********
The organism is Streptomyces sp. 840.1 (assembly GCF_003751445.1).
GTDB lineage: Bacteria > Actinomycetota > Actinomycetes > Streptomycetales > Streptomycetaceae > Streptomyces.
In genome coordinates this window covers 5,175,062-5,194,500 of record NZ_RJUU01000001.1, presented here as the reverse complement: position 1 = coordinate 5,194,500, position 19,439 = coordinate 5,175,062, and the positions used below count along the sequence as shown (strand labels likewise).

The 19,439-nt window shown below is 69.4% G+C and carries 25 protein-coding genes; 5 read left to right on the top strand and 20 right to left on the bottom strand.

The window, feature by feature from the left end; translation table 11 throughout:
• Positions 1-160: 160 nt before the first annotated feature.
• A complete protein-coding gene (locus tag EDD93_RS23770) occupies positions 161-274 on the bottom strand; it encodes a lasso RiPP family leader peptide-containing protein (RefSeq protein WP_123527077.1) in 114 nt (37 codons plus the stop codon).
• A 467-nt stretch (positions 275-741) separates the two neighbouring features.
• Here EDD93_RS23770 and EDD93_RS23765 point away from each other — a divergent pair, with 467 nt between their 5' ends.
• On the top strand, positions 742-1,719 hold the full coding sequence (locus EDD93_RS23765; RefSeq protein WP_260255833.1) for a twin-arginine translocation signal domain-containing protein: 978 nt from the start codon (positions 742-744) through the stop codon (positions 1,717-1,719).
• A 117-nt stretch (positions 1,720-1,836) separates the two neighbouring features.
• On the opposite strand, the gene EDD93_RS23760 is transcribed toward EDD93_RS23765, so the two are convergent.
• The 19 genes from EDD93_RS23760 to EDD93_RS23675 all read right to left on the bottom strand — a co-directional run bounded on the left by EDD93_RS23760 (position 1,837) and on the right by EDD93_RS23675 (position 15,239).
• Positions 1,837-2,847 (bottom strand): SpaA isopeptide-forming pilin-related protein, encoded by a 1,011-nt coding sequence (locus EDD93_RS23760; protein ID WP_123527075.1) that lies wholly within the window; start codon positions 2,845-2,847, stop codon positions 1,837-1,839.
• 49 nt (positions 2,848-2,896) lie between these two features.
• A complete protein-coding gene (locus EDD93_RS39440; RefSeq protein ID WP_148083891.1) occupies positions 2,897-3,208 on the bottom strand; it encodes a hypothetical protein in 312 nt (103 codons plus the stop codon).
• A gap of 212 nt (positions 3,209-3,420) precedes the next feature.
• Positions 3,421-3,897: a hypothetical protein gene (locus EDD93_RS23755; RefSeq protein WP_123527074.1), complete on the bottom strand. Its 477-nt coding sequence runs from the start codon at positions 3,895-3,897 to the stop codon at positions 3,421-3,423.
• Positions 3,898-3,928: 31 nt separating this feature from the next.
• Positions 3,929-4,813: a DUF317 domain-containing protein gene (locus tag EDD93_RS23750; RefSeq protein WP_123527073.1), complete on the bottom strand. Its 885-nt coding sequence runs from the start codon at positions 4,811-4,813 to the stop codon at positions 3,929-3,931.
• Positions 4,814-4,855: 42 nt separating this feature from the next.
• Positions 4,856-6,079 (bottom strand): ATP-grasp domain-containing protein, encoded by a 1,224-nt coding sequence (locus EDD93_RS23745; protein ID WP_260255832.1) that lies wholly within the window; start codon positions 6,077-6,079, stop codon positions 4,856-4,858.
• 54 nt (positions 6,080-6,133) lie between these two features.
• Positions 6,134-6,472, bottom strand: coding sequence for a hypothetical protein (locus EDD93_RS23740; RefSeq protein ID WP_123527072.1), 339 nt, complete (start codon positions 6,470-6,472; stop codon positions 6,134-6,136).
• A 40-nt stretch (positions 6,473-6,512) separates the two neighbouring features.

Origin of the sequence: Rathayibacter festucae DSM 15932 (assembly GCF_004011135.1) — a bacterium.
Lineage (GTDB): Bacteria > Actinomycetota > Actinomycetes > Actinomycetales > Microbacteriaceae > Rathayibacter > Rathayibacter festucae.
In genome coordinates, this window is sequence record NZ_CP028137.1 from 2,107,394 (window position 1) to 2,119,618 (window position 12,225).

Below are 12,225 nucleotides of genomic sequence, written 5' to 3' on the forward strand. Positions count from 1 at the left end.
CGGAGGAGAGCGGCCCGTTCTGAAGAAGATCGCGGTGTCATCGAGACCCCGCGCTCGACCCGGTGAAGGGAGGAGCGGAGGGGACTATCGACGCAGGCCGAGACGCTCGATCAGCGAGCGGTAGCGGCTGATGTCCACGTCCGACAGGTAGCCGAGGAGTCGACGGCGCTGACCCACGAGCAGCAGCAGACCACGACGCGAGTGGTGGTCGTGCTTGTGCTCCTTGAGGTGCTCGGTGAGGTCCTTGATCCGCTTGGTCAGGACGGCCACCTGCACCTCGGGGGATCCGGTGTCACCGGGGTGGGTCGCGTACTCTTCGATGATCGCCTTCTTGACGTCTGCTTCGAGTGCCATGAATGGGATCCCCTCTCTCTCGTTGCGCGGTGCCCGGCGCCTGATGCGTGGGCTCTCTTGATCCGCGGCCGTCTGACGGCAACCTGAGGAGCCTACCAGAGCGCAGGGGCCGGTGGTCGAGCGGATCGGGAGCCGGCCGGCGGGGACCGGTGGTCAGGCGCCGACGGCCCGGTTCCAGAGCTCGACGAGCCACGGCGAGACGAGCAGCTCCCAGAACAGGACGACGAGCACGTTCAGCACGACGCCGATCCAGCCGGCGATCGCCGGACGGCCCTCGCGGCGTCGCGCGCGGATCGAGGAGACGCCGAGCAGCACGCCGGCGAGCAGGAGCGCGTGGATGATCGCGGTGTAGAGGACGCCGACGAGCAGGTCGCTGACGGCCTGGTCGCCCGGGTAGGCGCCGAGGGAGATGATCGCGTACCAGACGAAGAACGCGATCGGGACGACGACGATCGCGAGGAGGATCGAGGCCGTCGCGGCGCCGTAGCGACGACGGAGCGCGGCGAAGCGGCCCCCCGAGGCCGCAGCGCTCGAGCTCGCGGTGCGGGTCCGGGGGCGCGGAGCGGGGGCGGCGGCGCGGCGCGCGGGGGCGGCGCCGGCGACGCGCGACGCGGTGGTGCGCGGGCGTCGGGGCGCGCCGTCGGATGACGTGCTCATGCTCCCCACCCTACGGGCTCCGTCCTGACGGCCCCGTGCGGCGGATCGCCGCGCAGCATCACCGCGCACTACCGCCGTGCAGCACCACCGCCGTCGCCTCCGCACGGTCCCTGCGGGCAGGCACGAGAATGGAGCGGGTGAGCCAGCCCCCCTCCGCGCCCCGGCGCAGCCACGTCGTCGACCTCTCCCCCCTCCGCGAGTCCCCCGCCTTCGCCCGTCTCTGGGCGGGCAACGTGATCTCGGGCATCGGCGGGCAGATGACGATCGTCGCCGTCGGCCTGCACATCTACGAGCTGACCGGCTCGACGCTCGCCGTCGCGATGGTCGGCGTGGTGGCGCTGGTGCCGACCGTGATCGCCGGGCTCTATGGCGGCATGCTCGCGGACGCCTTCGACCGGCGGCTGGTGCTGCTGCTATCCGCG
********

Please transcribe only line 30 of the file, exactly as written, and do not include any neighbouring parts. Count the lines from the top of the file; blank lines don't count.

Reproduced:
CGGAGGAGAGCGGCCCGTTCTGAAGAAGATCGCGGTGTCATCGAGACCCCGCGCTCGACCCGGTGAAGGGAGGAGCGGAGGGGACTATCGACGCAGGCCGAGACGCTCGATCAGCGAGCGGTAGCGGCTGATGTCCACGTCCGACAGGTAGCCGAGGAGTCGACGGCGCTGACCCACGAGCAGCAGCAGACCACGACGCGAGTGGTGGTCGTGCTTGTGCTCCTTGAGGTGCTCGGTGAGGTCCTTGATCCGCTTGGTCAGGACGGCCACCTGCACCTCGGGGGATCCGGTGTCACCGGGGTGGGTCGCGTACTCTTCGATGATCGCCTTCTTGACGTCTGCTTCGAGTGCCATGAATGGGATCCCCTCTCTCTCGTTGCGCGGTGCCCGGCGCCTGATGCGTGGGCTCTCTTGATCCGCGGCCGTCTGACGGCAACCTGAGGAGCCTACCAGAGCGCAGGGGCCGGTGGTCGAGCGGATCGGGAGCCGGCCGGCGGGGACCGGTGGTCAGGCGCCGACGGCCCGGTTCCAGAGCTCGACGAGCCACGGCGAGACGAGCAGCTCCCAGAACAGGACGACGAGCACGTTCAGCACGACGCCGATCCAGCCGGCGATCGCCGGACGGCCCTCGCGGCGTCGCGCGCGGATCGAGGAGACGCCGAGCAGCACGCCGGCGAGCAGGAGCGCGTGGATGATCGCGGTGTAGAGGACGCCGACGAGCAGGTCGCTGACGGCCTGGTCGCCCGGGTAGGCGCCGAGGGAGATGATCGCGTACCAGACGAAGAACGCGATCGGGACGACGACGATCGCGAGGAGGATCGAGGCCGTCGCGGCGCCGTAGCGACGACGGAGCGCGGCGAAGCGGCCCCCCGAGGCCGCAGCGCTCGAGCTCGCGGTGCGGGTCCGGGGGCGCGGAGCGGGGGCGGCGGCGCGGCGCGCGGGGGCGGCGCCGGCGACGCGCGACGCGGTGGTGCGCGGGCGTCGGGGCGCGCCGTCGGATGACGTGCTCATGCTCCCCACCCTACGGGCTCCGTCCTGACGGCCCCGTGCGGCGGATCGCCGCGCAGCATCACCGCGCACTACCGCCGTGCAGCACCACCGCCGTCGCCTCCGCACGGTCCCTGCGGGCAGGCACGAGAATGGAGCGGGTGAGCCAGCCCCCCTCCGCGCCCCGGCGCAGCCACGTCGTCGACCTCTCCCCCCTCCGCGAGTCCCCCGCCTTCGCCCGTCTCTGGGCGGGCAACGTGATCTCGGGCATCGGCGGGCAGATGACGATCGTCGCCGTCGGCCTGCACATCTACGAGCTGACCGGCTCGACGCTCGCCGTCGCGATGGTCGGCGTGGTGGCGCTGGTGCCGACCGTGATCGCCGGGCTCTATGGCGGCATGCTCGCGGACGCCTTCGACCGGCGGCTGGTGCTGCTGCTATCCGCG